Controller for mini-lathe motors using a microswitch
by Mike Cox
A microswitch can be used to turn off the leadscrew when the carriage reaches a certain position. On my lathe I have small dc motors driving the cross-slide and the leadscrew. These are very useful for facing and turning to a shoulder. The microswitch can also be used to turn off the main lathe motor. This is very useful for screw-cutting.
The circuit below is the controller for the auxiliary motors on the crosslide and leadscrew and it also controls the main motor. The function is selected by a 4 pole 3 way rotary switch. Position 1 selects the cross-slide, position 2 selects the leadscrew auxiliary motor and position 3 selects the main lathe motor.
The component marked PWM is a commercially available motor speed regulator designed for controlling small dc motors. It is a small panel mounted unit. (see www.mfacomodrills.com). To the right is Sw1. This is a reversing switch (double pole, double throw centre off switch) that alters the polarity of the output from the PWM and thus alters the direction of the motor. M1 is the leadscrew motor. This has a diode in series with it so that when the limit switch is open then the motor will only run in reverse. When the limit switch is closed it can run in either direction. This is so that when the limit switch is triggered open it is still possible to reverse the motor in order to back the carriage away from the limit switch. The motor M2 is the cross-slide motor and this has no limit switch and will run in either direction.
Everything to the left of the PWM is concerned with controlling the main lathe motor. It is a simple timer circuit based on the charging of the capacitor C1. When the limit switch opens the base of Tr2 is immediately taken high and the transistor conducts sending a pulse to the relay2 via the 470 uF capacitor in the collector circuit. This pulse lasts for about 1 second. C1 slowly charges and eventually the voltage is sufficient to turn on Tr2 and this activates relay 1. The time delay between the limit switch opening and relay 1 activating is 2-3 seconds. To summarise when the limit switch opens relay 2 immediately opens for about 1 second and then closes, and the relay 1 opens after 3 seconds. These timings are to some extent dependent on the relay characteristics so it is best to breadboard this part of the circuit first, before construction, to check the timings. Increasing C1 will increase the time delay before relay 1 opens and increasing C2 will increase the pulse period of relay 2. The transistors should high gain components (hfe min 100). I used 2N 3709 transistors.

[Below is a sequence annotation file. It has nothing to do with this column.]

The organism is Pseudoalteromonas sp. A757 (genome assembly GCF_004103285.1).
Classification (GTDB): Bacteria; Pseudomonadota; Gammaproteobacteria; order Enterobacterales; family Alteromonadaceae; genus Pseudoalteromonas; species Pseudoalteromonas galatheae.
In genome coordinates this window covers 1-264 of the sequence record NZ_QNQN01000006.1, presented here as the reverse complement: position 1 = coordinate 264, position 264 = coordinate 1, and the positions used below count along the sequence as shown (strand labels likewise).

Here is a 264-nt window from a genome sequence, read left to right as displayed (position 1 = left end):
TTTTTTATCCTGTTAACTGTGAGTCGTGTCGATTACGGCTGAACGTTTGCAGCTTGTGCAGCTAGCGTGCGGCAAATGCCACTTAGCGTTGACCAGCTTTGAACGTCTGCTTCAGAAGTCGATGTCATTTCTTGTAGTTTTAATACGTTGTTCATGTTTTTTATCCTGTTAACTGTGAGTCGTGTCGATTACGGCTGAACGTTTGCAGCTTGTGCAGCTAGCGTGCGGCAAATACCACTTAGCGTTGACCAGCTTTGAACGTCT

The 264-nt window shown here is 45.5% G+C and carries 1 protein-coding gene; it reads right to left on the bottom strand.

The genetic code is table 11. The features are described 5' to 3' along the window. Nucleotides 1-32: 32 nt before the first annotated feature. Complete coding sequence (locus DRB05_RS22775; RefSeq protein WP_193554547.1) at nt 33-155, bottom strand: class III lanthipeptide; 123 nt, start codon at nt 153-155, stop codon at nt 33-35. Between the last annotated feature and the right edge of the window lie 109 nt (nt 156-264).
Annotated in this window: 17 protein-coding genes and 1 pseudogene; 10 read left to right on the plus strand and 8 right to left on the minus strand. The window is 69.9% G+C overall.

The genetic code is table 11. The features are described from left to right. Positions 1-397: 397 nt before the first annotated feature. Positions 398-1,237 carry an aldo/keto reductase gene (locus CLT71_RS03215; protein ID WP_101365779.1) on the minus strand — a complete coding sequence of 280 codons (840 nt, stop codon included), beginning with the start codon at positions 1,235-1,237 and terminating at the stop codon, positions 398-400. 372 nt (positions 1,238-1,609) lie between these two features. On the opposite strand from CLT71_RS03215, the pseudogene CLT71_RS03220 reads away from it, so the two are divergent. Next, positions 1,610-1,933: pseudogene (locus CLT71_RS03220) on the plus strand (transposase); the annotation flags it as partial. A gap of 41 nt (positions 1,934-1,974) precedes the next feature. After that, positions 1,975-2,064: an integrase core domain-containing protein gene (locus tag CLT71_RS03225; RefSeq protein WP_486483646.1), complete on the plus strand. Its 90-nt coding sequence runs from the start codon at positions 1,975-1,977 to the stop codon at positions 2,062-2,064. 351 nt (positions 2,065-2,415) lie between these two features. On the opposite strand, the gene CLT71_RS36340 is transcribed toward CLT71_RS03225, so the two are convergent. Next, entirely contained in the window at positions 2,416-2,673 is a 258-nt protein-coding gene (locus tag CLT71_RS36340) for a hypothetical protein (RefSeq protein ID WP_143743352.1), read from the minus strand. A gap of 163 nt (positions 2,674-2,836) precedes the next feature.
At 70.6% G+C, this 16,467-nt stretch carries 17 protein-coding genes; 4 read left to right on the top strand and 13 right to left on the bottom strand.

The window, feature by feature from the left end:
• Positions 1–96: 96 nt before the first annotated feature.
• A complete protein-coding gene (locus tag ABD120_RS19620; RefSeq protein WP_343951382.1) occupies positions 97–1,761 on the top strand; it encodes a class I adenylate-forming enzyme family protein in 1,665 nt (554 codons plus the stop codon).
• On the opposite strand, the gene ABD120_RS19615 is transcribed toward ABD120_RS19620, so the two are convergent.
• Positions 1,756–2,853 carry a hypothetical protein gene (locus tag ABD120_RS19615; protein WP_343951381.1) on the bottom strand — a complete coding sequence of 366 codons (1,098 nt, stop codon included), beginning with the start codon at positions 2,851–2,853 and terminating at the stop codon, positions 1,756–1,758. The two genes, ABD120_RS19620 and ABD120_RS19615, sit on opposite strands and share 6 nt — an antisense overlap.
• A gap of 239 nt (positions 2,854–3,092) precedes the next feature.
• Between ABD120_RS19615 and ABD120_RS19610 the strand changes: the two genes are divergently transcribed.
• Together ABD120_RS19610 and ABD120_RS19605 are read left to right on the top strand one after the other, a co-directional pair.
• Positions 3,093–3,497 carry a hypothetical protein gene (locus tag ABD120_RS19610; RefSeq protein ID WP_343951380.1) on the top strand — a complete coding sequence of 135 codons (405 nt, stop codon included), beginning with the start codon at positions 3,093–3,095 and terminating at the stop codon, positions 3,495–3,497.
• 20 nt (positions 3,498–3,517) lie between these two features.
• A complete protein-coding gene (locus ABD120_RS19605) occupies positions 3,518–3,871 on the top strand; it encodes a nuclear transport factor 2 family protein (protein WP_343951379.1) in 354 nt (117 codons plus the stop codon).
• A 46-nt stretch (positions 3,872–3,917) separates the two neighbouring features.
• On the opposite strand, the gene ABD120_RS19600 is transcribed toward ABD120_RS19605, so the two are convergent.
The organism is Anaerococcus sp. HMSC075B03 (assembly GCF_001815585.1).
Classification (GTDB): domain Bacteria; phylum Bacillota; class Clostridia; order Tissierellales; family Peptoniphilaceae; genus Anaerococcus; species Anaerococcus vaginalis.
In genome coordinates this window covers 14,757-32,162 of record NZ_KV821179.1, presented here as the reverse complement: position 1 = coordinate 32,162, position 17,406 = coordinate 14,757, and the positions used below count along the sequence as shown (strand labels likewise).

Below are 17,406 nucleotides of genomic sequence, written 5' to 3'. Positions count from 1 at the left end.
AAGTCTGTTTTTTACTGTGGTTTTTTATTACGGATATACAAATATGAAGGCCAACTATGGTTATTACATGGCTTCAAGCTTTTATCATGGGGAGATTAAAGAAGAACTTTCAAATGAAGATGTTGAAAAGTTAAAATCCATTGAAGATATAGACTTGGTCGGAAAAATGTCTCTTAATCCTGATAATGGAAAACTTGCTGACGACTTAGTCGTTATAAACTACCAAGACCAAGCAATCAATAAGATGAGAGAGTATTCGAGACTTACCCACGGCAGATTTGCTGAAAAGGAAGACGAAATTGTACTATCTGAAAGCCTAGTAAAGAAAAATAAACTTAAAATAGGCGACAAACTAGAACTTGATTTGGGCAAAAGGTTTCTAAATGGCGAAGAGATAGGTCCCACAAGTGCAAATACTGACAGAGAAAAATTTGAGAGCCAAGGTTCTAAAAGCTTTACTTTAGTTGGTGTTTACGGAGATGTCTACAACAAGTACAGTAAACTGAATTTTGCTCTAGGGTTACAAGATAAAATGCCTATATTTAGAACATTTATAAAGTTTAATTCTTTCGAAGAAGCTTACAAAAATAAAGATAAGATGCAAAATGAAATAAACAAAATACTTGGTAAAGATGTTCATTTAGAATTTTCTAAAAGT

The relays have a 12 volt coil and a resistance of 300 ohms.
The diagram below shows how the relays are connected into the main motor circuit.
The auxiliary controller is the circuit above and the solid line indicate that it is controlling the relay contacts.
When the limit switch opens, relay 2 briefly opens for about 1 second. This triggers the no volt relays in the main lathe controller and the ac power remains disconnected. One or two seconds later relay 1 opens and the diode is now in circuit allowing current to flow in only one direction, the direction that moves the carriage away from the limit switch. The reason for this complex switching arrangement is because small relays do not like switch high voltage, high current dc. This arrangement removes power from the ac and dc circuit before relay 1 activates ie no current is flowing in the dc circuit when the switching takes place.
In operation for screw cutting the procedure is as follows:
1. Make the first pass at cutting the thread. When the carriage hits the limit switch the lathe will turn off.
2. Set the forward reverse switch to reverse and turn the lathe speed control to zero.
3. Increase the lathe speed and the carriage will back away from the limit switch.
4. When the tool is clear of the thread turn off the lathe and change to forward direction and make the second pass.
5. Repeat the above sequence of events until the thread us cut.
6. Note that in step 2, if the lathe is not put in reverse then the tool will not move due to the blocking action of the diode. This is a safety feature that prevents the carriage ramming into the microswitch and damaging it, if the switch is in the wrong position.
Stripboard circuit layout - x indicates a break in the copper strip
Warning: Installation of this controller requires connections to the mains power supply and to the high voltage dc line to the motor. The voltages involved are potentially lethal. Every care should be taken during construction and installation to ensure safe working practices are followed.